If Anyone’s Work Is Burned: Scrutinizing Proof-Texts -- By: John Niemelä

Journal: Chafer Theological Seminary Journal
Volume: CTSJ 08:1 (Jan 2002)
Article: If Anyone’s Work Is Burned: Scrutinizing Proof-Texts
Author: John Niemelä


If Anyone’s Work Is Burned:
Scrutinizing Proof-Texts

John Niemelä*

[*Editor's note: John Niemelä received a B.A. (University of Minnesota), and earned the Th.M. and Ph.D. degrees in New Testament Literature and Exegesis from Dallas Theological Seminary. John is Professor of Hebrew and Greek at Chafer Theological Seminary. His email address is languages@chafer.edu.]

Introduction

Within Christendom, some think that believers lack eternal security. They observe believers (1) completely departing from their walk with God and (2) imagine them going to the Lake of Fire. By contrast, those with a perseverance view1 deny both points. They contend that God will neither allow any regenerate person (1) to depart completely from walking with Him nor (2) to end up in the Lake of Fire.

Each theory makes one true assertion: The first correctly asserts that some believers stop walking with the Lord. The second rightly affirms that no believer can end up in the Lake of Fire. As painful as it is to see eternally saved friends depart from the Lord, it does happen. Even so, John 6:47 indicates that they still possess eternal life, Most assuredly, I say to you, the one who believes2 in Me [Christ] has everlasting life.3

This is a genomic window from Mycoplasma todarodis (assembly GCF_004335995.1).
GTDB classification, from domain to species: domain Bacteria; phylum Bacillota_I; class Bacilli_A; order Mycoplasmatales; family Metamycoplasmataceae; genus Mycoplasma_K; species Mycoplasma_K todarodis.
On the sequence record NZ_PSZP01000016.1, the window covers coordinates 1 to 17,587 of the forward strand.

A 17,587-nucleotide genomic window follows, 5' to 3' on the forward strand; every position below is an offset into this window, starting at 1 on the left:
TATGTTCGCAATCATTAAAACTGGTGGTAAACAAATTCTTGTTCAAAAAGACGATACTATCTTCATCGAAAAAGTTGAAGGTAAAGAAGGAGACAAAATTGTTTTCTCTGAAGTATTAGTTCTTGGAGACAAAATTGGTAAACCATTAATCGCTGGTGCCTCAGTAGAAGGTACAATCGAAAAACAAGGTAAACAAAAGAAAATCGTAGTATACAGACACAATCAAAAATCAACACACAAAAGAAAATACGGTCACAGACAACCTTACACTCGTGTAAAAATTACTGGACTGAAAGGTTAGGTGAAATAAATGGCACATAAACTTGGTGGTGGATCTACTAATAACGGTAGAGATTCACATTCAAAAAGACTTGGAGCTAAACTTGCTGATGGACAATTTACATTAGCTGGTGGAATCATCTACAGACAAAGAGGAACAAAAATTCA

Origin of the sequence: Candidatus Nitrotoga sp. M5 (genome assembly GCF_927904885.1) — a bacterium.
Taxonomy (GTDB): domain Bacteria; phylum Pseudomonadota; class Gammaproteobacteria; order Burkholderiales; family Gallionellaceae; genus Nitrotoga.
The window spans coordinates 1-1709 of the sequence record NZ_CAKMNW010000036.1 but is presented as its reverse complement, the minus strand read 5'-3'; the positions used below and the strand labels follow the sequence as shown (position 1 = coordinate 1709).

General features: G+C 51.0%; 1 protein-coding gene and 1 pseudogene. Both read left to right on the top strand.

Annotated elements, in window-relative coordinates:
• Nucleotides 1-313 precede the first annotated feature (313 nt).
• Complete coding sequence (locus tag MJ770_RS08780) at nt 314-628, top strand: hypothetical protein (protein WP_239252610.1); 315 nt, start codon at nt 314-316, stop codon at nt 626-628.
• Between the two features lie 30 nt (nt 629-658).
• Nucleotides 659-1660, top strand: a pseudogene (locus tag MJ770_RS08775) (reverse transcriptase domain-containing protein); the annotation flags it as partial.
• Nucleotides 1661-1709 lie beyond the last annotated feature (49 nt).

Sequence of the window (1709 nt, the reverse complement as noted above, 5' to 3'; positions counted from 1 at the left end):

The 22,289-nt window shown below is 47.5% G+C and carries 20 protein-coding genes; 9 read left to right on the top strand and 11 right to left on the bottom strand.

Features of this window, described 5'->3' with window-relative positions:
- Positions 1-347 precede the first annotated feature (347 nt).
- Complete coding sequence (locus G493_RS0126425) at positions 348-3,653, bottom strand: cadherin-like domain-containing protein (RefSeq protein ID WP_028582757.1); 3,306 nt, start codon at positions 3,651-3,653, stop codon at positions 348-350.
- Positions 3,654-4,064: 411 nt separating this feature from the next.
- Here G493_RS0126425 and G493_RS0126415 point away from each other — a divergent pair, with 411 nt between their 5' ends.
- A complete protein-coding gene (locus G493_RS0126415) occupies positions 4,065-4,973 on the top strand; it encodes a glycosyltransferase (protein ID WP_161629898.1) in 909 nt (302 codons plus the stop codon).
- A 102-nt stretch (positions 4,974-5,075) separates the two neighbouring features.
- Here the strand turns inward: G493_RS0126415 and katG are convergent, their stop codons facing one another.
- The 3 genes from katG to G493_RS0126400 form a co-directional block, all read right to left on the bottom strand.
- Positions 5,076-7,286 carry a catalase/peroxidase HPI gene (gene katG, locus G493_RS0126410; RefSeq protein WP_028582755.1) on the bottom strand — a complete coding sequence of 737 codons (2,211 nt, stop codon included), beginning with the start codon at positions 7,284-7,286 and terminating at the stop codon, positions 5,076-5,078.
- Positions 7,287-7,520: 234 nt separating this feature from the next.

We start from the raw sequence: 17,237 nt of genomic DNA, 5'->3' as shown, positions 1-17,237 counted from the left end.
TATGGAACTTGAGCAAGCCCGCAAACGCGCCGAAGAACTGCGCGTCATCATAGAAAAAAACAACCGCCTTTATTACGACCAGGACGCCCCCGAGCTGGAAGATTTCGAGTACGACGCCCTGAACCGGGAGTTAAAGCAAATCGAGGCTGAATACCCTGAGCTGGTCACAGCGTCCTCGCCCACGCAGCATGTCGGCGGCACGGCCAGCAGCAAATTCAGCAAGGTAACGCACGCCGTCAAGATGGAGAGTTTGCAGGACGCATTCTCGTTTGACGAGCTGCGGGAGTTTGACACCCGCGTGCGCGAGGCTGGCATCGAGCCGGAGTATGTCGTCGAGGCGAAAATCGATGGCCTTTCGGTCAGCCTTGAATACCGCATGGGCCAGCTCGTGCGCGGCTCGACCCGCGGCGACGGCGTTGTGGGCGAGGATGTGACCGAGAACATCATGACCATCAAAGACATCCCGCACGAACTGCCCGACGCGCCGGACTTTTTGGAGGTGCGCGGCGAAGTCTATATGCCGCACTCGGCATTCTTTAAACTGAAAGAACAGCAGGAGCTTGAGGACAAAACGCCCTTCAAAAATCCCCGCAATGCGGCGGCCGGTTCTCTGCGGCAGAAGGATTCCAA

1 Corinthians 3:10–15 contrasts best- and worst-case scenarios. In the former case, the believer not only has eternal life,

but full reward. In the latter, no believer can lose eternal life, even if he forfeits all eternal reward.

Unfortunately, it has become common for people to claim that 1 Corinthians 4:5 (or some other passage) proves that 1 Corinthians 3:15 does not actually mean that a believer at the Judgment Seat of Christ4 might forfeit all reward.

The following H. A. Ironside quote does not advocate fruit inspection (examining a person’s works in a vain effort to verify that he has ‘truly’ believed). However, his words lend themselves to that approach.

The apostle goes to the farthest extreme here [portraying a fire consuming all of a believer’s work in 1 Corinthians 3:15], but in the next chapter he shows that there will be no believer of whom this is actually true. Chapter

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